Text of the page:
Thanks to modern-day genome sequencing technology, we now know more about Japan's ancient world than ever before — and all because of a tooth.
When researchers unearthed a woman in 1998 belonging to the now-extinct Jōmon people of ancient Japan, DNA analysis wasn’t quite advanced enough to put this discovery to full use. Over two decades later, however, the genetic sequence from this ancient woman has been processed using one of her molars and used to reconstruct her face, as well as to reveal more intimate details about the society from which she came.
According to the Daily Mail, the woman lived some 3,550 to 3,960 years ago during the Jōmon period in ancient Japan, which can be considered the country’s equivalent of the Neolithic period. She was excavated on Rebun Island off the Hokkaido coast and has since proven herself to be a wealth of information on this time period.
In 2018, anthropologist Hideaki Kanzawa of Tokyo’s National Museum of Nature and Science extracted DNA from one of the ancient woman’s teeth. The results showed she was an elderly woman with frizzy hair and freckles, a high alcohol tolerance, a fatty diet, smelly armpits, and wet earwax.
That latter bit of evidence may seem trivial but has actually unlocked quite a bit of significant contextual information surrounding her people. For instance, these traits indicate that the Jomōn people would have diverged from Asian mainland populations around 38,000 to 18,000 years ago. From there, the Jomōn people would have evolved to possess vastly different biological traits than their mainland counterparts.
Indeed, unlike the 95 percent of modern-day East Asians who have dry ear wax, this woman developed a genetic variant responsible for making bother her armpits particularly smelly and her ear wax particularly wet.
The woman was shown to have dark curly hair, brown eyes, and a freckled face. She was likely predisposed to developing solar lentigo — an epidermal condition of dark patches on the skin resulting from too much time spent in the sun.
The Jomōn woman likely had a far higher alcohol tolerance than even Japan’s modern population. Stranger still, researchers found another variant in her DNA that supports the digestion of high-fat foods that is found also in Arctic peoples.
According to the researchers’ report, this particular gene is prevalent in 70 percent of today’s Arctic population, but it is non-existent in any other demographic. As such, Dr. Kanzawa is confident that the Jomōn people mainly fished and hunted fatty animals on both land and sea.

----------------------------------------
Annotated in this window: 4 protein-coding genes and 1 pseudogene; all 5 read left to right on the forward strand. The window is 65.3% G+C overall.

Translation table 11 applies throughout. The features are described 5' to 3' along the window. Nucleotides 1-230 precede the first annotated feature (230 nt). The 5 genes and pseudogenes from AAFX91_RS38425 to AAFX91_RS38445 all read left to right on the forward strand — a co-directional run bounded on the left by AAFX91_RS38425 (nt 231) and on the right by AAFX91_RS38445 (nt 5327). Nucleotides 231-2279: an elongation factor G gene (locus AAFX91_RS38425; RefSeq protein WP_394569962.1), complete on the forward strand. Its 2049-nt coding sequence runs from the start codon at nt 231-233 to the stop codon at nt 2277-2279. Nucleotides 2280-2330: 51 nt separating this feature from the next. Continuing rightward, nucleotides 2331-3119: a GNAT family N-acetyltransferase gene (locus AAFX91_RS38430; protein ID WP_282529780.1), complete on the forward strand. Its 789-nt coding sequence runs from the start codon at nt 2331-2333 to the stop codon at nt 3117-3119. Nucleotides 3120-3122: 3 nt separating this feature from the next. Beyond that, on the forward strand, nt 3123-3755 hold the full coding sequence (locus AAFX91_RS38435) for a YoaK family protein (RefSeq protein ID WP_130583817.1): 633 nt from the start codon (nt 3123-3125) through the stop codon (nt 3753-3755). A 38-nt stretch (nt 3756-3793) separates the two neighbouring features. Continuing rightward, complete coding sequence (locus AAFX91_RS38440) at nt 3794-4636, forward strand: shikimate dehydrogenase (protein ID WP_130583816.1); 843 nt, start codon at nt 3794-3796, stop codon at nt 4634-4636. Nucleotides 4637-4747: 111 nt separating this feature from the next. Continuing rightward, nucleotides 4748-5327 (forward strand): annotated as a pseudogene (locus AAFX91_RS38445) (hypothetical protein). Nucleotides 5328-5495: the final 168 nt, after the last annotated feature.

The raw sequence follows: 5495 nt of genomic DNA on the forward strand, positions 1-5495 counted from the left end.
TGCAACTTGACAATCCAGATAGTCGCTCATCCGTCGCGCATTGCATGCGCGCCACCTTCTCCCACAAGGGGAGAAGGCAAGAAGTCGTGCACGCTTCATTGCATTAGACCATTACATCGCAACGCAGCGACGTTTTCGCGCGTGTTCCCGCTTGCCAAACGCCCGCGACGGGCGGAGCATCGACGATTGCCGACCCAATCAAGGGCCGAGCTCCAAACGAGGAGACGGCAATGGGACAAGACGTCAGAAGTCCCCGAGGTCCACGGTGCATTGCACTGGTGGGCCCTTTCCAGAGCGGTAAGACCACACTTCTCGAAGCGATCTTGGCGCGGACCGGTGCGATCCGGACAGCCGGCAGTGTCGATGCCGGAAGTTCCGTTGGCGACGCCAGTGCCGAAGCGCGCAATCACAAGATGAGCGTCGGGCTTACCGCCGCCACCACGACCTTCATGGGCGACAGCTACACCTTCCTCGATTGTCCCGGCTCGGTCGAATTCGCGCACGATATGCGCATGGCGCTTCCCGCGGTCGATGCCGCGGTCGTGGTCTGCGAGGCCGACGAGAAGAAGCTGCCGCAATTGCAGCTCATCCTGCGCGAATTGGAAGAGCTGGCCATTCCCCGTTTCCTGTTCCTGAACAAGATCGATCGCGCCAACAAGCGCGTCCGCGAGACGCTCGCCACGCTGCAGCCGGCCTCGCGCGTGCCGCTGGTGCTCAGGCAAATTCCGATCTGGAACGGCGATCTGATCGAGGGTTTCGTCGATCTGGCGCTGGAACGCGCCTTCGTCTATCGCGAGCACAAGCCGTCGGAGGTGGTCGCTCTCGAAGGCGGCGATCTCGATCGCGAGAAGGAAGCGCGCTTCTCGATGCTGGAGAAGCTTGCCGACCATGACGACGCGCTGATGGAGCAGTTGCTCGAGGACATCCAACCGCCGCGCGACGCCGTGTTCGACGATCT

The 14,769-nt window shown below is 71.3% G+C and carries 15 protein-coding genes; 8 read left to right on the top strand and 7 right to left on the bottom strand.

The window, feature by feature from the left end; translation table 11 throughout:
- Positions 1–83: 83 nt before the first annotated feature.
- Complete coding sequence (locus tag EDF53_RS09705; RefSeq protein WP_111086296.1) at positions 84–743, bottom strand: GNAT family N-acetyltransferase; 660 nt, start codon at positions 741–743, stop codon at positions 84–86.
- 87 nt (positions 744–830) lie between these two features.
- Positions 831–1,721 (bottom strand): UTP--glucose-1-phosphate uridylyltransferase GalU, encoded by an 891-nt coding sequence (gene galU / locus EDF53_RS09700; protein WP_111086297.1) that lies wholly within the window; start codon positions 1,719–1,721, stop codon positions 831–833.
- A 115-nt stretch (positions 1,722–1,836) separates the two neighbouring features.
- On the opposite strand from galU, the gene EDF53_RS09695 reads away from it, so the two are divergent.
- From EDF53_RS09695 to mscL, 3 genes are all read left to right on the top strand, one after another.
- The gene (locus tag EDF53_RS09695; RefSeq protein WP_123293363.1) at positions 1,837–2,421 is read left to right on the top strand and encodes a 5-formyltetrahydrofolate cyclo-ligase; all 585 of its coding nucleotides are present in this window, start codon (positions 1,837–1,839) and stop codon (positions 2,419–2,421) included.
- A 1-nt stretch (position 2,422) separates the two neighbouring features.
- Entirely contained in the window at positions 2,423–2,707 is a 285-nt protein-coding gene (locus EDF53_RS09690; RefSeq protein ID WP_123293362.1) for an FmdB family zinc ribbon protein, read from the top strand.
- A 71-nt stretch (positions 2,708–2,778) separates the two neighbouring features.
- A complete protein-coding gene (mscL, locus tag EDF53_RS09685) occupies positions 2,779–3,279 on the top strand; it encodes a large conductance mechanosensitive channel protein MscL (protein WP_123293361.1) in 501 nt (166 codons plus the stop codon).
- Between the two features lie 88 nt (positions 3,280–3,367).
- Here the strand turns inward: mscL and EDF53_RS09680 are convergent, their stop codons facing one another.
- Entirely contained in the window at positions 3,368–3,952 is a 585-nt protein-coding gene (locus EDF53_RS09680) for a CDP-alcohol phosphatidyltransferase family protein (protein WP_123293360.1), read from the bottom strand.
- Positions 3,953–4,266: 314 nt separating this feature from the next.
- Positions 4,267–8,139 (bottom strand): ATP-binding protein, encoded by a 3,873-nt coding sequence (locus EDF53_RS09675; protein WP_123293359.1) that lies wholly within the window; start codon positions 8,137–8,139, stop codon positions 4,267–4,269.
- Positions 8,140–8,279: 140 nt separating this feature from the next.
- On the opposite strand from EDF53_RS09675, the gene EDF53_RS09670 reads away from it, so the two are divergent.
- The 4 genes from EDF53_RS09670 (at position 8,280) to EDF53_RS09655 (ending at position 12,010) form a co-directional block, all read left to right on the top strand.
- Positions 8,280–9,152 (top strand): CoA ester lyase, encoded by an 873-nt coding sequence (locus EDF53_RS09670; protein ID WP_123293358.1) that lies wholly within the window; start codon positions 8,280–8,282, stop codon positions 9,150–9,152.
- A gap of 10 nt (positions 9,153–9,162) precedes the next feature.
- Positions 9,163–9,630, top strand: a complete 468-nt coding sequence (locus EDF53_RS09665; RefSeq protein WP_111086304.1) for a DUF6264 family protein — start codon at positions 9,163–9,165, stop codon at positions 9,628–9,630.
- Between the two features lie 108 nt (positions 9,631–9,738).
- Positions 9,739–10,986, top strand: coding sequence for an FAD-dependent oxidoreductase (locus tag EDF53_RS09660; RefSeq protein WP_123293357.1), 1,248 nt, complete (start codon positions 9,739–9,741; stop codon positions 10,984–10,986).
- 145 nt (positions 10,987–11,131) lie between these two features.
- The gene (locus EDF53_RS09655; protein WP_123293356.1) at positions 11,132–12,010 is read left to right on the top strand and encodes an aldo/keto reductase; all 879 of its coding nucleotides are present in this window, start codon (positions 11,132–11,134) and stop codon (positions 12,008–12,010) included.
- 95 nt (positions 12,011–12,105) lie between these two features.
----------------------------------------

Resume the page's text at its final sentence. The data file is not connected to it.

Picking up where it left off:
“Hokkaido Jomōn people engaged in (not only the) hunting of land animals, such as deer and boar, but also marine fishing and hunting of fur seal, Steller sea lions, sea lions, dolphins, salmon, and trout,” he said. “In particular, many relics related to hunting of ocean animals have been excavated from the Funadomari site.”
Dr. Kanzawa and his team believe that the Jomōn people existed as small tribes of hunter-gatherers across the Japanese archipelago for around 50,000 years. On top of that, it seems that this wasn’t merely one homogenous group, but rather a group of two to three distinct sets.
Dr. Kanzawa also explained that though the woman is distinct from modern-day Japanese people, she is still more closely related to them, as well as Koreans, Taiwanese, Filipino, and eastern Russians, than she is to Han Chinese people.
“These findings provide insights into the history and reconstructions of the ancient human-population structures in east Eurasia,” he concluded.
The Jomōn culture was the earliest historical period in Japan. The group got its name from the patterned style of pottery produced during that time, as “Jomōn” translates to “cord-marked” or “patterned.”
In addition to eating fatty foods, the Jomōn also collected fruits, nuts, acorns, and mollusks from the Pacific waters. The culture was heavily engaged in rituals and ceremonies with the burial of infants in large jars being commonplace.
It was also standard practice to leave offerings and ornaments in graves. The group’s pottery work often depicted pregnant women, which is believed to have been done in the hopes of increasing the culture’s fertility.
Unfortunately for the teenage boys of the group, ritualistic teeth-pulling was done when they visibly entered puberty. The reasons for this are yet entirely known, but with informative discoveries like this latest DNA-based endeavor, a revelation may be close at hand.
Next up, read about the ancient ruins older than the pyramids discovered in Canada. Then, learn about researchers finding the oldest-ever bracelet alongside an extinct human species.